Here’s my piece in full length and the shortened version on Cha Gordo on the SCMP here.
Chá-Gordo translates to “Fat Tea” from Portuguese and was a regular gourmand affair for big Macanese families to celebrate catholic holidays (carnevale, Easter and saints days), weddings, a baby’s Christening or birthdays. It has become a rare affair today as dining out is now the preferred way to celebrate. The word “fat” lends also itself to Macanese food like Arroz Gordo – meaning Fat Rice – its way to describe a rich spread, and to the Macanese, “fat” equates to rich, which in turn translate to happiness.
These delicious rich and heavy feasts – where the meal got its name used to take place in homes of the rich Macanese families with big kitchens in their houses and a team of servants dedicated to cooking. The Macanese religiously celebrated Catholic and Christian holidays with a feast and at the time there was no habit to dine outside the home with very few restaurants in Macau, so people took to gathering at each other’s homes, often within the family, usually a sibling our cousin’s homes where parties are hosted.
When nuclear families of nine to ten children got smaller and people started moving to smaller apartments from the 1950s, Chá-Gordo gatherings then started taking place at the now defunct Tennis Club and Macau Club. They were the equivalent of country clubs for wealthy families to gather over leisure time.
Unfortunately, with smaller homes and no more country clubs, there currently is no longer a place to experience an authentic Chá-Gordo in Macau, and the Confraria Gastronomia Macaense – an association whose raison d’etre is to preserve Macanese culture, works on keeping the culture alive with their annual event.
As Macanese cuisine sprung from the kitchen of homes, there has been an increasing need for preservation of recipes. The best Macanese restaurants in town – no surprise – is run by cooks that used to work at the Macau Club, with the exception of Dona Manuela. The three grande dames of authentic Macanese cuisine – Dona Manuela of Restuarante Litorial, Dona Vitória at APOMAC and dona Aida Jesus of Riquexó.
Every year the Confraria Gastronomia Macaense organises Chá-Gordo – this year it is held on Saturday, April 11 at the “Masquerade Ball” at D. José da Costa Nunes from 6:30 pm. “There you can feel and sense a little bit of the nostalgia of the old days – and what the Chá- Gordo, means for us.” Says Luis Machado, the President of the Confraria Gastronomia Macaense.
While most people make references to Chá-Gordo as a very late dimsum brunch or the British High Tea, it couldn’t be further from the association. Machado shares that “It was mainly out of practical reasons. As there were often many children gathered together at home and an early start for dinner at 4-5pm meant that they children could eat and be put to bed, while the adults could stay up all night to chat and dance the night away without having to worry about taking care of the children.”
“Chá-Gordo has nothing to do with the British high tea or dimsum brunch at all, although historically, it was in fact a Portuguese Queen Catherine of Braganza who married King Charles II and introduced tea drinking to the British in the 15th century. Tea was a one of the Portuguese’s main trading commodities, particularly Ceylonese and Chinese tea. The Queen was known to ask for a cup of tea in place of ale. “ adds Machado.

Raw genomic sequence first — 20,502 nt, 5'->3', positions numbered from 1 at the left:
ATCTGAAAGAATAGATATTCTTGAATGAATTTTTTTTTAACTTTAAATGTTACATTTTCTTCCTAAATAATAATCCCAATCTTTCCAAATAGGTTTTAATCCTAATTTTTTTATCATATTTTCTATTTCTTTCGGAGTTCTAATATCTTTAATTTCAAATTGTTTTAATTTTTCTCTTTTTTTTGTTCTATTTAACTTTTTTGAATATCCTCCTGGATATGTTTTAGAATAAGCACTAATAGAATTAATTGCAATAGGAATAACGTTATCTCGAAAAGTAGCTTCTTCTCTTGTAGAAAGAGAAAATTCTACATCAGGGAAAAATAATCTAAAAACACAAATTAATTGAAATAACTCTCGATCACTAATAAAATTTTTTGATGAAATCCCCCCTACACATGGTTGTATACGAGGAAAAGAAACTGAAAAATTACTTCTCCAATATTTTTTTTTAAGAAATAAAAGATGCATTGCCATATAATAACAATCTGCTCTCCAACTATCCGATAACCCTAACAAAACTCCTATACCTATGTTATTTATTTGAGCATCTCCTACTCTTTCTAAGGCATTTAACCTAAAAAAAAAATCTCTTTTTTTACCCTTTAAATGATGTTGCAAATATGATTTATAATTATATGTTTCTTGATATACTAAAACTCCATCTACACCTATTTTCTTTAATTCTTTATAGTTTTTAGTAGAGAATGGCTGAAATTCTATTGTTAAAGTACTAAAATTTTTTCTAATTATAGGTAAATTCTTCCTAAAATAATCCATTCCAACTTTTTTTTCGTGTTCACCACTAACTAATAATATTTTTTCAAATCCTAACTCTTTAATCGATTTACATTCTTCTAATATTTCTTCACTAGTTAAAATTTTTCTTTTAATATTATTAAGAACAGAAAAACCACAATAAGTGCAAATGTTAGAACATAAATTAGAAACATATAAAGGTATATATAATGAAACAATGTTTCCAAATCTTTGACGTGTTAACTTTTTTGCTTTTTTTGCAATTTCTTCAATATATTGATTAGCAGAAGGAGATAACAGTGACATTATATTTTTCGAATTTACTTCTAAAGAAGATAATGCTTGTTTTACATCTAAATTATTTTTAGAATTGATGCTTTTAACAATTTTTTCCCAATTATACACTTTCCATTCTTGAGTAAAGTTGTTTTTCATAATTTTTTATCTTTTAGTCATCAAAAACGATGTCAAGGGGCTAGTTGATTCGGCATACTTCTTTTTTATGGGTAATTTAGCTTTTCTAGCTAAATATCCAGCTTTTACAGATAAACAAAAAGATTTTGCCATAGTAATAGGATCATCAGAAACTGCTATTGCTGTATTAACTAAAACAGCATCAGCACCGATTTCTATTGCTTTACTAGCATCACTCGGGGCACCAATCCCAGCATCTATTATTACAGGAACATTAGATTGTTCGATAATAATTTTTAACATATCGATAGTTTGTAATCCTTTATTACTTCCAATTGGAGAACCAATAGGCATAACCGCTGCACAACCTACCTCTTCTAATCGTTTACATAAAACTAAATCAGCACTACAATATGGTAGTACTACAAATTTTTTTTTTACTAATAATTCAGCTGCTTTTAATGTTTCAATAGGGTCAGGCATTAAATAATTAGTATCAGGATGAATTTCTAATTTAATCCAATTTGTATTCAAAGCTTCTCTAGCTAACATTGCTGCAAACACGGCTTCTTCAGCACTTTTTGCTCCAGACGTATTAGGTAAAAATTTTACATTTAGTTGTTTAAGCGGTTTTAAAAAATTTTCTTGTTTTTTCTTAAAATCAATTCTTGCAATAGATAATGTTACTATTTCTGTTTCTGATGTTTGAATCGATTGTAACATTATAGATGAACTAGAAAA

Chá-Gordo is a rich spread of finger foods, cakes and signature Macanese dishes like laccasa (a variation of the Malaysian Singaporean Laksa dish) and Minchi – minced meat cooked with diced and deep fried potatoes and three types of soy sauce (its name derived from the English word ‘minced’. Other main dishes include “Fat Rice”
arroz gordo that includes rice and a slew of meaty ingredients, a large assortment of cakes, including the bolo menino – meaning little boy’s cake. This cake is only found in Macau and not in Portugal or Brazil, little is known about the origin of its name. Mango mousse and Batatada (a cake made of sweet potato or yam) are also key items on the dessert menu.
Alongside these ‘tapas’ like foods, the spread includes rice, noodles, giblets and tripe, stuffed buns, angel sole fish and a slew of delicious desserts that reflect the complex and rich culinary identity of Macanese cuisine that draws from Portuguese, Indian, Malay and Chinese influences.
Chá-Gordo, while a Portuguese expression, is innately Macanese. The Portuguese equivalent for celebrations is copo de água – that translates to “cup of water” for post wedding and christening celebrations – a modest expression to celebrate with food and drinks, without any rich feast implications.
The Confraria Gastronomia Macaense (CGM) is an association founded in 2007, its mission to preserve and promote what is Macanese cuisine, the Patoi language and the dying traditions. Chef Florita Alves, an avid cook and member of CGM has represented Macau in London and participates in Macanese culinary promotions to help preserve the culinary roots and is part of the group of ladies helping with Cha-Gordo on April 11.
On the CGM role, Machado adds “it is very important because as religion, the food and the language patois are the three main components that support our culture and identity as Macanese which is slowly eroding away with time. And we are trying to keep all this alive, which is difficult, but we are trying.”
Photo updates from the event itself here. :) What a feast!